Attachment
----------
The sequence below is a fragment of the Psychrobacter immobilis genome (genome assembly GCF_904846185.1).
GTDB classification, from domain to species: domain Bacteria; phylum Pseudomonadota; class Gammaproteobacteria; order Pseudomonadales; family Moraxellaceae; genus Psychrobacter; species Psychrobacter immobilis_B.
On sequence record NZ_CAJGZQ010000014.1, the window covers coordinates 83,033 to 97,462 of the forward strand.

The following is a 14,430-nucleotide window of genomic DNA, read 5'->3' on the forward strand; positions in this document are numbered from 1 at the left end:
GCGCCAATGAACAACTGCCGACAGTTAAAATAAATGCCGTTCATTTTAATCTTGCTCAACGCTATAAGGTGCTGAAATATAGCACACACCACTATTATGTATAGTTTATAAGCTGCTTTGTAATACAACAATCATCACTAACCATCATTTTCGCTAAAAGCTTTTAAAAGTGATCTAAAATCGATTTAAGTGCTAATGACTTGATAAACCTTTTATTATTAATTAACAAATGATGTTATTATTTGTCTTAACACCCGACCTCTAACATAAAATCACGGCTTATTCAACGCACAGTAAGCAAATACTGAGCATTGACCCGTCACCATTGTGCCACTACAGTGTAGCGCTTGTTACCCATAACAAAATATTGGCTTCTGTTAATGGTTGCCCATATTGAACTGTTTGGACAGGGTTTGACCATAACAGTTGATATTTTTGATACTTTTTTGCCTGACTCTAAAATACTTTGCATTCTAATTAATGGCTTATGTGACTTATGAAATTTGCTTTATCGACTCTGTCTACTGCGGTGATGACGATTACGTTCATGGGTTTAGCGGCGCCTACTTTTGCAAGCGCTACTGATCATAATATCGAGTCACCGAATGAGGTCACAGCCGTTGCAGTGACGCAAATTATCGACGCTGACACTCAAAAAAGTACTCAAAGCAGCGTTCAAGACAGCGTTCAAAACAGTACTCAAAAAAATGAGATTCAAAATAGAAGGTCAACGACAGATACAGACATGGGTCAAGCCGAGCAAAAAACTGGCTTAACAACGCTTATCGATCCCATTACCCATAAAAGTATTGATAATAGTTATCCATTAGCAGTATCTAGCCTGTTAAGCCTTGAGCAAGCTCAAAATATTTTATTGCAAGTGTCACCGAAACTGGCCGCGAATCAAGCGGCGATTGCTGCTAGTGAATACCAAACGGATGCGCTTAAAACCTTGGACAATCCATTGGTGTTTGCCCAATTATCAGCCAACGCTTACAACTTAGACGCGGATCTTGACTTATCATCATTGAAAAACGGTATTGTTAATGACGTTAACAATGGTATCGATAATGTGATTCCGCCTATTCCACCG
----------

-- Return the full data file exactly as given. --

The sequence below is a fragment of the Psychrobacter immobilis genome (genome assembly GCF_904846185.1).
GTDB classification, from domain to species: domain Bacteria; phylum Pseudomonadota; class Gammaproteobacteria; order Pseudomonadales; family Moraxellaceae; genus Psychrobacter; species Psychrobacter immobilis_B.
On sequence record NZ_CAJGZQ010000014.1, the window covers coordinates 83,033 to 97,462 of the forward strand.

The following is a 14,430-nucleotide window of genomic DNA, read 5'->3' on the forward strand; positions in this document are numbered from 1 at the left end:
GCGCCAATGAACAACTGCCGACAGTTAAAATAAATGCCGTTCATTTTAATCTTGCTCAACGCTATAAGGTGCTGAAATATAGCACACACCACTATTATGTATAGTTTATAAGCTGCTTTGTAATACAACAATCATCACTAACCATCATTTTCGCTAAAAGCTTTTAAAAGTGATCTAAAATCGATTTAAGTGCTAATGACTTGATAAACCTTTTATTATTAATTAACAAATGATGTTATTATTTGTCTTAACACCCGACCTCTAACATAAAATCACGGCTTATTCAACGCACAGTAAGCAAATACTGAGCATTGACCCGTCACCATTGTGCCACTACAGTGTAGCGCTTGTTACCCATAACAAAATATTGGCTTCTGTTAATGGTTGCCCATATTGAACTGTTTGGACAGGGTTTGACCATAACAGTTGATATTTTTGATACTTTTTTGCCTGACTCTAAAATACTTTGCATTCTAATTAATGGCTTATGTGACTTATGAAATTTGCTTTATCGACTCTGTCTACTGCGGTGATGACGATTACGTTCATGGGTTTAGCGGCGCCTACTTTTGCAAGCGCTACTGATCATAATATCGAGTCACCGAATGAGGTCACAGCCGTTGCAGTGACGCAAATTATCGACGCTGACACTCAAAAAAGTACTCAAAGCAGCGTTCAAGACAGCGTTCAAAACAGTACTCAAAAAAATGAGATTCAAAATAGAAGGTCAACGACAGATACAGACATGGGTCAAGCCGAGCAAAAAACTGGCTTAACAACGCTTATCGATCCCATTACCCATAAAAGTATTGATAATAGTTATCCATTAGCAGTATCTAGCCTGTTAAGCCTTGAGCAAGCTCAAAATATTTTATTGCAAGTGTCACCGAAACTGGCCGCGAATCAAGCGGCGATTGCTGCTAGTGAATACCAAACGGATGCGCTTAAAACCTTGGACAATCCATTGGTGTTTGCCCAATTATCAGCCAACGCTTACAACTTAGACGCGGATCTTGACTTATCATCATTGAAAAACGGTATTGTTAATGACGTTAACAATGGTATCGATAATGTGATTCCGCCTATTCCACCG